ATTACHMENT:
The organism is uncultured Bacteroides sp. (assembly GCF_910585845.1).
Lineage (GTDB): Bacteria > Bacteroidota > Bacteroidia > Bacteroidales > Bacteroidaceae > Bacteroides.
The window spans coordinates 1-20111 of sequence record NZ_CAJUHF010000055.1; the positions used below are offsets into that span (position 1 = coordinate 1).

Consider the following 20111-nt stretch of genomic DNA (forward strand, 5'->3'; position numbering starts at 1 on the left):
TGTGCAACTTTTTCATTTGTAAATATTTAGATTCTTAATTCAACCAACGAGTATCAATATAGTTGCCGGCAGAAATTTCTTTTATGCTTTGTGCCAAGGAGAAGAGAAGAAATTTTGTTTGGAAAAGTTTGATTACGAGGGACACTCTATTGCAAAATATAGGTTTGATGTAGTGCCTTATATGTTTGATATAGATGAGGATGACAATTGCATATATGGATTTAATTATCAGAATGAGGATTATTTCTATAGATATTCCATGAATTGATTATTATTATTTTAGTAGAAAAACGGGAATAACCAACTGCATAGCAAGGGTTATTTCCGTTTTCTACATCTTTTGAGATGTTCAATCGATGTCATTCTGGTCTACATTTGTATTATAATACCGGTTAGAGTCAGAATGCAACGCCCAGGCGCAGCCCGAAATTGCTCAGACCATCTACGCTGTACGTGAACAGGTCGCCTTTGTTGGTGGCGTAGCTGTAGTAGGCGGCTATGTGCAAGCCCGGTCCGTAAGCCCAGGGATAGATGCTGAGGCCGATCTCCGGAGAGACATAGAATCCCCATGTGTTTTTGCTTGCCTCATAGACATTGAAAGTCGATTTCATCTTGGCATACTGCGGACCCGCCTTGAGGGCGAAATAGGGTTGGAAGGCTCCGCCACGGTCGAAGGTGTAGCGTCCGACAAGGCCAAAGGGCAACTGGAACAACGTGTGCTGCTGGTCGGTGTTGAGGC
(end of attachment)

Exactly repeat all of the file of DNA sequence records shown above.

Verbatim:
The organism is uncultured Bacteroides sp. (assembly GCF_910585845.1).
Lineage (GTDB): Bacteria > Bacteroidota > Bacteroidia > Bacteroidales > Bacteroidaceae > Bacteroides.
The window spans coordinates 1-20111 of sequence record NZ_CAJUHF010000055.1; the positions used below are offsets into that span (position 1 = coordinate 1).

Consider the following 20111-nt stretch of genomic DNA (forward strand, 5'->3'; position numbering starts at 1 on the left):
TGTGCAACTTTTTCATTTGTAAATATTTAGATTCTTAATTCAACCAACGAGTATCAATATAGTTGCCGGCAGAAATTTCTTTTATGCTTTGTGCCAAGGAGAAGAGAAGAAATTTTGTTTGGAAAAGTTTGATTACGAGGGACACTCTATTGCAAAATATAGGTTTGATGTAGTGCCTTATATGTTTGATATAGATGAGGATGACAATTGCATATATGGATTTAATTATCAGAATGAGGATTATTTCTATAGATATTCCATGAATTGATTATTATTATTTTAGTAGAAAAACGGGAATAACCAACTGCATAGCAAGGGTTATTTCCGTTTTCTACATCTTTTGAGATGTTCAATCGATGTCATTCTGGTCTACATTTGTATTATAATACCGGTTAGAGTCAGAATGCAACGCCCAGGCGCAGCCCGAAATTGCTCAGACCATCTACGCTGTACGTGAACAGGTCGCCTTTGTTGGTGGCGTAGCTGTAGTAGGCGGCTATGTGCAAGCCCGGTCCGTAAGCCCAGGGATAGATGCTGAGGCCGATCTCCGGAGAGACATAGAATCCCCATGTGTTTTTGCTTGCCTCATAGACATTGAAAGTCGATTTCATCTTGGCATACTGCGGACCCGCCTTGAGGGCGAAATAGGGTTGGAAGGCTCCGCCACGGTCGAAGGTGTAGCGTCCGACAAGGCCAAAGGGCAACTGGAACAACGTGTGCTGCTGGTCGGTGTTGAGGC